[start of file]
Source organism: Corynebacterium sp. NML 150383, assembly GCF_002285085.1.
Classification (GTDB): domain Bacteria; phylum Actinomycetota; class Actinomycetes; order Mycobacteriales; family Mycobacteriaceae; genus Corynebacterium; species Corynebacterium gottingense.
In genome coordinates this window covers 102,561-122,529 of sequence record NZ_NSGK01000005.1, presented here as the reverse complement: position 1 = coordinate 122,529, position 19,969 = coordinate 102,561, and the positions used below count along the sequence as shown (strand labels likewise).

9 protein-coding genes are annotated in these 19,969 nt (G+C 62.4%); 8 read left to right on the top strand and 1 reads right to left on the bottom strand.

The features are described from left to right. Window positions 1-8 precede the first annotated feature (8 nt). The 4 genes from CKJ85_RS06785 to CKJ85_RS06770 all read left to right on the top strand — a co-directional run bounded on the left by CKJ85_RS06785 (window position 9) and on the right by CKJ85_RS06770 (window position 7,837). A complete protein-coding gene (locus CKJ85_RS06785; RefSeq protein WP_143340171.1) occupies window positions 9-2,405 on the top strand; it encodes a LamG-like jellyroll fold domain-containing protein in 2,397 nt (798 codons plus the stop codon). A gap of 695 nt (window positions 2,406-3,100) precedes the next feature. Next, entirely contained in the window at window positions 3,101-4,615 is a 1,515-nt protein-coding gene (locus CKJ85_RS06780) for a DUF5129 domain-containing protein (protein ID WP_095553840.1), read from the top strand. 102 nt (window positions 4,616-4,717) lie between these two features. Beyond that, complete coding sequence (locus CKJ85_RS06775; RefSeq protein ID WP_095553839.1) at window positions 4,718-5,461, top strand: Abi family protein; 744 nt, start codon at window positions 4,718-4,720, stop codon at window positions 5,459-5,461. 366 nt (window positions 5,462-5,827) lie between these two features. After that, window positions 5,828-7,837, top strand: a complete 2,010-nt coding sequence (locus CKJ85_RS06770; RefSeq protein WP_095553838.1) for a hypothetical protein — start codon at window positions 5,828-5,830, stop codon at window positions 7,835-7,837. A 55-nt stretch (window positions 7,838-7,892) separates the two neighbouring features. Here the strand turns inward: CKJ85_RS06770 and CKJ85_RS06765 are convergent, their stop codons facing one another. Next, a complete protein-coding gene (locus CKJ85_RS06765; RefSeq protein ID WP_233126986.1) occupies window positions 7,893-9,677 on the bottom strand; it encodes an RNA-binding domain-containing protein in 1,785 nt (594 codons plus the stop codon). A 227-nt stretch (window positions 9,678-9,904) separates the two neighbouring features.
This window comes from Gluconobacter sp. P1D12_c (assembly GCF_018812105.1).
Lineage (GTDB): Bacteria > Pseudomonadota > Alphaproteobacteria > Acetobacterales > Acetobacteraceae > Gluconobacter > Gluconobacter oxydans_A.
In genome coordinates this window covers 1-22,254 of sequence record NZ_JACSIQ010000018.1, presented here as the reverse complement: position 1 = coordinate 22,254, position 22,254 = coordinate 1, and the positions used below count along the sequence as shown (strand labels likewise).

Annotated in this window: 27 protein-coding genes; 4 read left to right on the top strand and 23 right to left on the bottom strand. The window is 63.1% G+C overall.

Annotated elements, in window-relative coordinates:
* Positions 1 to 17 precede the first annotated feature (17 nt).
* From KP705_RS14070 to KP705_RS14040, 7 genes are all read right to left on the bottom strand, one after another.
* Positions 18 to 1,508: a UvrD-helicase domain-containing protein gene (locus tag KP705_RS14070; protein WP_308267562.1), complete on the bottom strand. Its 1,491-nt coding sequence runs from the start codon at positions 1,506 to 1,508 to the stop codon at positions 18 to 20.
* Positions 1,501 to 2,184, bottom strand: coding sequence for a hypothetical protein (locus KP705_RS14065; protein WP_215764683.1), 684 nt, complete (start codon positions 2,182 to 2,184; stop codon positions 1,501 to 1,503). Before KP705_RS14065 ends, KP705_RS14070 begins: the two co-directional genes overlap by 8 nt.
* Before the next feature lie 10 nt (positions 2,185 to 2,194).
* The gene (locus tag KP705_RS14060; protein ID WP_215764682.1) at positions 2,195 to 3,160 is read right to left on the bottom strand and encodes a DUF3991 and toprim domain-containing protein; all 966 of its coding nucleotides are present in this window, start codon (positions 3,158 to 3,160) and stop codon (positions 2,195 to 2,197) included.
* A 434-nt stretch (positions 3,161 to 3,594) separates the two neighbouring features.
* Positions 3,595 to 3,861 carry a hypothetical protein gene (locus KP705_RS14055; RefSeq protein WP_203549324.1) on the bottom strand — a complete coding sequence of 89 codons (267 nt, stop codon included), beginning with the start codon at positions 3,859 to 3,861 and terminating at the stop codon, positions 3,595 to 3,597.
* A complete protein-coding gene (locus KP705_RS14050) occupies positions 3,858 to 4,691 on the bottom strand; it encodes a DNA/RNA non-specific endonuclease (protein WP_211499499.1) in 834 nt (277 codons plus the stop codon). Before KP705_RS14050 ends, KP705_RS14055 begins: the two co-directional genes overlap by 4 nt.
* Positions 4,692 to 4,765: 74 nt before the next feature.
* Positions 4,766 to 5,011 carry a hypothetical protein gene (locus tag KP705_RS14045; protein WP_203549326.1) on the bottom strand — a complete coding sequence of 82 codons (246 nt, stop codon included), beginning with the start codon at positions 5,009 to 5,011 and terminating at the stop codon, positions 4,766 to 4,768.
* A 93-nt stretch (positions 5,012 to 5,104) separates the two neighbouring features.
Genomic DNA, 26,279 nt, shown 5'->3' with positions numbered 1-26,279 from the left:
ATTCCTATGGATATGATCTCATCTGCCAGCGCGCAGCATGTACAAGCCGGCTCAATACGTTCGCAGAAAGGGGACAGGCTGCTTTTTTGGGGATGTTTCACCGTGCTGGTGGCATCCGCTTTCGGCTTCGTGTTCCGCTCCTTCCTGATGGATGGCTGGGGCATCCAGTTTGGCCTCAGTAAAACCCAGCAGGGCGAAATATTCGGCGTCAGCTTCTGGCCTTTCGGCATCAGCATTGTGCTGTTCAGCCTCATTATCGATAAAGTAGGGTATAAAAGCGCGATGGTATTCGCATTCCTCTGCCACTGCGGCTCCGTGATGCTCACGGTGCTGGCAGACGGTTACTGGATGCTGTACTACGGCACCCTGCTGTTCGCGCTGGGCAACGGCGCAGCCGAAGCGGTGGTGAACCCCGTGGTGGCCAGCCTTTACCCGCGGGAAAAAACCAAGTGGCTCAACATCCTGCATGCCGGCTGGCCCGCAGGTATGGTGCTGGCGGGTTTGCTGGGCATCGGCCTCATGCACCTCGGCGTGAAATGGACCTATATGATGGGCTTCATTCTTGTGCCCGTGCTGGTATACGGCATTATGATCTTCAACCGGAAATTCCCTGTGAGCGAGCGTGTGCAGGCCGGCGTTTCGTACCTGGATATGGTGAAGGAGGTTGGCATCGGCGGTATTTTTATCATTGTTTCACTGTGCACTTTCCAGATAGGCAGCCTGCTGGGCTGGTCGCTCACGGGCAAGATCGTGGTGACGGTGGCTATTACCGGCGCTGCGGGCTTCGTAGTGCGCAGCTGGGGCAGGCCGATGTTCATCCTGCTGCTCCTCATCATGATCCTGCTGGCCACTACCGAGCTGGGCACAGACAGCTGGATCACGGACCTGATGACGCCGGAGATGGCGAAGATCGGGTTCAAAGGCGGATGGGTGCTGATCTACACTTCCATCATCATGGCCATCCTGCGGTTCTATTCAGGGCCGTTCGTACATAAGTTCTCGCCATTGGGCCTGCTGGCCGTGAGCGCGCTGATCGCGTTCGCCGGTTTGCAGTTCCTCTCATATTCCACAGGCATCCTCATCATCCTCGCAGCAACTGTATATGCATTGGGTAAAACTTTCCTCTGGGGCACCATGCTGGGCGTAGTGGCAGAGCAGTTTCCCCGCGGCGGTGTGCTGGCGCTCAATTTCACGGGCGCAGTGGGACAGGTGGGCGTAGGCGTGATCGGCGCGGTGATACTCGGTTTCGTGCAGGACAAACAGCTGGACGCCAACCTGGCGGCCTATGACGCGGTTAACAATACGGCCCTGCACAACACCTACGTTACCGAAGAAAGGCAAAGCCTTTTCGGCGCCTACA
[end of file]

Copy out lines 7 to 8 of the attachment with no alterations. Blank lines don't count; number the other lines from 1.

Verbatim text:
Lineage (GTDB): Bacteria > Pseudomonadota > Alphaproteobacteria > Acetobacterales > Acetobacteraceae > Gluconobacter > Gluconobacter oxydans_A.
In genome coordinates this window covers 1-22,254 of sequence record NZ_JACSIQ010000018.1, presented here as the reverse complement: position 1 = coordinate 22,254, position 22,254 = coordinate 1, and the positions used below count along the sequence as shown (strand labels likewise).